Now imagine the fire department shows up a few minutes later. They examine the campfire, argue over their next step, get in their truck, leave, come back a minute later, pull out their hoses, tell everyone to evacuate, flood the campsite, and then push you to the ground to administer CPR.


Even a casual observer would identify this fire department as clumsy, disorganized and unprofessional. But you’re likely doing this every week when trying to manage After Call Work.


ACW—the aux code agents spend wrapping up previous call notes, processes or issues—often serves as a breather for overwhelmed (or lazy) agents. Agents are afforded a certain amount of time per call, and they gradually take full advantage of the time to relax, vent or chat with their neighbors. This is a problem, but traditional efforts to dissuade this behavior only make matters worse.


Here’s a sample of one Senior Supervisor’s email:


“Starting immediately, the use of ACW is prohibited. All order notes are to be written while on the call. We will remove this function during the next (dialer) update. Any future use of this aux code will result in immediate write-up. No exceptions.”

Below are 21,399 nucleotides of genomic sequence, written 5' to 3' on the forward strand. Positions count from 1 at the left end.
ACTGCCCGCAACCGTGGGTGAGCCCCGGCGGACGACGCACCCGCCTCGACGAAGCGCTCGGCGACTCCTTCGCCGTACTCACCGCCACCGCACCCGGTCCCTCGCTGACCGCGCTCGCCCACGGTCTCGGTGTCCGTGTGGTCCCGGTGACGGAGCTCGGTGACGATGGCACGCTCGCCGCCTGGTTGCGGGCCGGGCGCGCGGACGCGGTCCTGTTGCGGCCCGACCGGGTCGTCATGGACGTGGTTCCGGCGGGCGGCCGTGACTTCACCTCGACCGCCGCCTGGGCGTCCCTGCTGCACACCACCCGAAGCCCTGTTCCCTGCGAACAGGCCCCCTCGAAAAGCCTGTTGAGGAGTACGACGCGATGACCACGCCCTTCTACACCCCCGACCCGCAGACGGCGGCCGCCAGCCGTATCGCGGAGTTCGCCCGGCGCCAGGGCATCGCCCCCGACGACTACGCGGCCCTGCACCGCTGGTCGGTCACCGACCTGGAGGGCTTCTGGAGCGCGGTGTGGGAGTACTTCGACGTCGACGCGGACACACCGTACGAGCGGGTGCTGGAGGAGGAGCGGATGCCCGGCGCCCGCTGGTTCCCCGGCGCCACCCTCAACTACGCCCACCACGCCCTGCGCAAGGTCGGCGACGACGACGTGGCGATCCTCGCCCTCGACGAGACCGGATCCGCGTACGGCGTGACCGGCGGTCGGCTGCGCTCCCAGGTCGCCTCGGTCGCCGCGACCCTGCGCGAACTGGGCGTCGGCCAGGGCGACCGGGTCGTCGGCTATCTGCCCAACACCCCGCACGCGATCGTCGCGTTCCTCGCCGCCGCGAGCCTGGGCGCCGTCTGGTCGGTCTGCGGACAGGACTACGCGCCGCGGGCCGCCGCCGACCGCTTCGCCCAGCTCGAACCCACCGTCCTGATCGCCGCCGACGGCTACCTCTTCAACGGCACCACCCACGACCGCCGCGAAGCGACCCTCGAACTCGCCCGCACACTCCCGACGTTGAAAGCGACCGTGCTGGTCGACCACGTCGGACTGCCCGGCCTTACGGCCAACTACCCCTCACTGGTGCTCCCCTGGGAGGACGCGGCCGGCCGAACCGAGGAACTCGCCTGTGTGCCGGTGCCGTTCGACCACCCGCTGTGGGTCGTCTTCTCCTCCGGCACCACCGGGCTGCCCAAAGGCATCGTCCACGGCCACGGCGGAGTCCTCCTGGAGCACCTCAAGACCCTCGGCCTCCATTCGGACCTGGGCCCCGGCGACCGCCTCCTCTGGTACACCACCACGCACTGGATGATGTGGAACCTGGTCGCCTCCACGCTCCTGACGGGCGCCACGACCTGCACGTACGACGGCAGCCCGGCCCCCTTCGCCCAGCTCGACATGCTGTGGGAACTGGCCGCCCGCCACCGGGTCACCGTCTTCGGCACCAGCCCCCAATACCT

Forget for the moment that threatening agents fosters astronomical attrition rates, or that a promise to remove the aux code button is a lie. This directive is counterproductive and undercuts your authority.
Why? Because it’s not consistent with reality. That email was the fourth regarding aux usage THAT MONTH. While the Senior Sup had sent two emails ordering the abolition of ACW, he’d sent two others that commanded other aux habits cease. One of those earlier emails suggested agents USE ACW. At this point, the Senior Supervisor has little credibility with the agents he’s entrusted to monitor.


Deeper, however, is a fundamental flaw. After Call Work is often a requirement of a call and critical to an exceptional customer experience. But because some—even many—agents abuse ACW, you’ve chosen to eliminate a tool from the toolbox. This is no different than discovering a surgeon committed malpractice, but instead of disciplining the doctor, you choose to remove scalpels from every operating room.
Instead of monitoring the aux, monitor the agents. Compare ACW instances to notes. Observe what instances are necessary and what are free breaks. Drive your solution from there.


And start thinking long-term about queue management. ACW is only a fraction of your availability. Look for more efficient means of handling calls, script corrections, staffing changes and other aux codes that might run long. These can all accomplish the same goal without damaging the customer relationship.
Otherwise, your haphazard, reckless recoil against ACW will be viewed exactly as it should: a clumsy overreaction to put out a fire that was never there.